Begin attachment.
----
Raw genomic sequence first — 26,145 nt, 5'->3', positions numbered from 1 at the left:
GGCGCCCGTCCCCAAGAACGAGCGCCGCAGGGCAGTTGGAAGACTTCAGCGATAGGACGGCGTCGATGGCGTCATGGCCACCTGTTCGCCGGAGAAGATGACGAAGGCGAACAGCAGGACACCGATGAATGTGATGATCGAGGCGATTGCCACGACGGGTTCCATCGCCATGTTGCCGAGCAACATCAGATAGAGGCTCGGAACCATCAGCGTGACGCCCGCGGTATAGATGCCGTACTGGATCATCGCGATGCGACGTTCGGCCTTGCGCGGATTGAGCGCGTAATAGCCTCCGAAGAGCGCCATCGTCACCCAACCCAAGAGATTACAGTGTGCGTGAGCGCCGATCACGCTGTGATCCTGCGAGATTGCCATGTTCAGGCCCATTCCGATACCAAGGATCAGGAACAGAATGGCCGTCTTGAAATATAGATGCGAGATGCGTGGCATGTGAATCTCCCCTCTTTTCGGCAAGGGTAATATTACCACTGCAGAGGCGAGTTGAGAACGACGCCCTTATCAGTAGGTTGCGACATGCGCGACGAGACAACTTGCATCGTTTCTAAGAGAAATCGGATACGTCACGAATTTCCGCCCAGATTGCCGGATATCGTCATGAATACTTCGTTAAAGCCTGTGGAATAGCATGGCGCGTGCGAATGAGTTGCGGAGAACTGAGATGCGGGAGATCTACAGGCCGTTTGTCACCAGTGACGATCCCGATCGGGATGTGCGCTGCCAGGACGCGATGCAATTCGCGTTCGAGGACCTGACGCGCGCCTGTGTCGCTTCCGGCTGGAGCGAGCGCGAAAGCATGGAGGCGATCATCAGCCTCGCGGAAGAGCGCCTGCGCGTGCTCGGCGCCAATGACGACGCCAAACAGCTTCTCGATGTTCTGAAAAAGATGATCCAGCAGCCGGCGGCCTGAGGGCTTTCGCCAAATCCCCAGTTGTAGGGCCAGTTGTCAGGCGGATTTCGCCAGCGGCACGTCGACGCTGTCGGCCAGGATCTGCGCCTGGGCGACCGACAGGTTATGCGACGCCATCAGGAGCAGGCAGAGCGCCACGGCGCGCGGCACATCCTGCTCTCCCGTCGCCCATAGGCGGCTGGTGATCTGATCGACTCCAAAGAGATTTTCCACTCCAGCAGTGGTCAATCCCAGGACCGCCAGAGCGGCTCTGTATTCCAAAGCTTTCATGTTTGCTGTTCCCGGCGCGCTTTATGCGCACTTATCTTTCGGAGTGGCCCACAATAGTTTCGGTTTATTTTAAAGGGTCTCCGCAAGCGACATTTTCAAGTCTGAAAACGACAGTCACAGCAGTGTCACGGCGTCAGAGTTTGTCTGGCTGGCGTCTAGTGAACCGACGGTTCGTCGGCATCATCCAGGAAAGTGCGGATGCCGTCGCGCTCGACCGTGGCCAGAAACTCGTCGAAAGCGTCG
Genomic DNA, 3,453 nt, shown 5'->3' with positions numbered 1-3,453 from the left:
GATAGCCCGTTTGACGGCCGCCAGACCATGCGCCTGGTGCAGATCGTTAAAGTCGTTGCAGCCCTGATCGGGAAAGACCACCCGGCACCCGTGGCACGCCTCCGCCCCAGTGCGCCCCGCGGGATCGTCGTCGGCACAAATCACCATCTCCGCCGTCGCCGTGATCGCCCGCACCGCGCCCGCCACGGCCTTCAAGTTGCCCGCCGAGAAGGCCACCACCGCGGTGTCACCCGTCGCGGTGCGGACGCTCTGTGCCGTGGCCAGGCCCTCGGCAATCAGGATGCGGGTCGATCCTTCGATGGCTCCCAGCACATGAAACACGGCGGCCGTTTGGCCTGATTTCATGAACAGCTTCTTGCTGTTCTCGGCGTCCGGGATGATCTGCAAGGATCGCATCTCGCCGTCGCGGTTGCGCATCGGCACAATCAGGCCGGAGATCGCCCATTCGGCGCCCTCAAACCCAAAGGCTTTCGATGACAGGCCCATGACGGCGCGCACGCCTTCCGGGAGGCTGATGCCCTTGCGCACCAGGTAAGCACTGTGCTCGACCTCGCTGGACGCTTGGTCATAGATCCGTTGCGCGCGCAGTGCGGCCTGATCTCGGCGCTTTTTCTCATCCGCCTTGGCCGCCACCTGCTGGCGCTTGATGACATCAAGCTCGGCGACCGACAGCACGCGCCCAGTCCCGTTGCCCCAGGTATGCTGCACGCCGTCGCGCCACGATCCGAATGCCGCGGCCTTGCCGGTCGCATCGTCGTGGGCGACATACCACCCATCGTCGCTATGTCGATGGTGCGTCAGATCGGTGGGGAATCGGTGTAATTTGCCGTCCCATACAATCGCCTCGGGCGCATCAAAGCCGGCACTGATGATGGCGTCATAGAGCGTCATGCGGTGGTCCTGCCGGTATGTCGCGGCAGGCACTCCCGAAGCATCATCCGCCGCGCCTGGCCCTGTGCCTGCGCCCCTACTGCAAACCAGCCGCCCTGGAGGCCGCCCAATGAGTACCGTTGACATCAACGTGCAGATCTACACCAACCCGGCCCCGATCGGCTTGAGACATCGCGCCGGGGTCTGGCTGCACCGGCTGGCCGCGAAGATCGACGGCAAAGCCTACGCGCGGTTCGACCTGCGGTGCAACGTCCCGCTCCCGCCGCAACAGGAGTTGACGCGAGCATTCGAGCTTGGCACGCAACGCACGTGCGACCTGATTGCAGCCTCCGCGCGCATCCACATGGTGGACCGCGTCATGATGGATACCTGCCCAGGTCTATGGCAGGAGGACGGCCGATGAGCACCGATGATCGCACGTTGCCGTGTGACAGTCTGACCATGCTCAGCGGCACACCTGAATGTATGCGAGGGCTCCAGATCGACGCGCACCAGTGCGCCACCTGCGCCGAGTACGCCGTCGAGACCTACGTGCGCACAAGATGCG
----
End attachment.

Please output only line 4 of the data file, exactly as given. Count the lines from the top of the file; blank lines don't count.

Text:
GATAGCCCGTTTGACGGCCGCCAGACCATGCGCCTGGTGCAGATCGTTAAAGTCGTTGCAGCCCTGATCGGGAAAGACCACCCGGCACCCGTGGCACGCCTCCGCCCCAGTGCGCCCCGCGGGATCGTCGTCGGCACAAATCACCATCTCCGCCGTCGCCGTGATCGCCCGCACCGCGCCCGCCACGGCCTTCAAGTTGCCCGCCGAGAAGGCCACCACCGCGGTGTCACCCGTCGCGGTGCGGACGCTCTGTGCCGTGGCCAGGCCCTCGGCAATCAGGATGCGGGTCGATCCTTCGATGGCTCCCAGCACATGAAACACGGCGGCCGTTTGGCCTGATTTCATGAACAGCTTCTTGCTGTTCTCGGCGTCCGGGATGATCTGCAAGGATCGCATCTCGCCGTCGCGGTTGCGCATCGGCACAATCAGGCCGGAGATCGCCCATTCGGCGCCCTCAAACCCAAAGGCTTTCGATGACAGGCCCATGACGGCGCGCACGCCTTCCGGGAGGCTGATGCCCTTGCGCACCAGGTAAGCACTGTGCTCGACCTCGCTGGACGCTTGGTCATAGATCCGTTGCGCGCGCAGTGCGGCCTGATCTCGGCGCTTTTTCTCATCCGCCTTGGCCGCCACCTGCTGGCGCTTGATGACATCAAGCTCGGCGACCGACAGCACGCGCCCAGTCCCGTTGCCCCAGGTATGCTGCACGCCGTCGCGCCACGATCCGAATGCCGCGGCCTTGCCGGTCGCATCGTCGTGGGCGACATACCACCCATCGTCGCTATGTCGATGGTGCGTCAGATCGGTGGGGAATCGGTGTAATTTGCCGTCCCATACAATCGCCTCGGGCGCATCAAAGCCGGCACTGATGATGGCGTCATAGAGCGTCATGCGGTGGTCCTGCCGGTATGTCGCGGCAGGCACTCCCGAAGCATCATCCGCCGCGCCTGGCCCTGTGCCTGCGCCCCTACTGCAAACCAGCCGCCCTGGAGGCCGCCCAATGAGTACCGTTGACATCAACGTGCAGATCTACACCAACCCGGCCCCGATCGGCTTGAGACATCGCGCCGGGGTCTGGCTGCACCGGCTGGCCGCGAAGATCGACGGCAAAGCCTACGCGCGGTTCGACCTGCGGTGCAACGTCCCGCTCCCGCCGCAACAGGAGTTGACGCGAGCATTCGAGCTTGGCACGCAACGCACGTGCGACCTGATTGCAGCCTCCGCGCGCATCCACATGGTGGACCGCGTCATGATGGATACCTGCCCAGGTCTATGGCAGGAGGACGGCCGATGAGCACCGATGATCGCACGTTGCCGTGTGACAGTCTGACCATGCTCAGCGGCACACCTGAATGTATGCGAGGGCTCCAGATCGACGCGCACCAGTGCGCCACCTGCGCCGAGTACGCCGTCGAGACCTACGTGCGCACAAGATGCG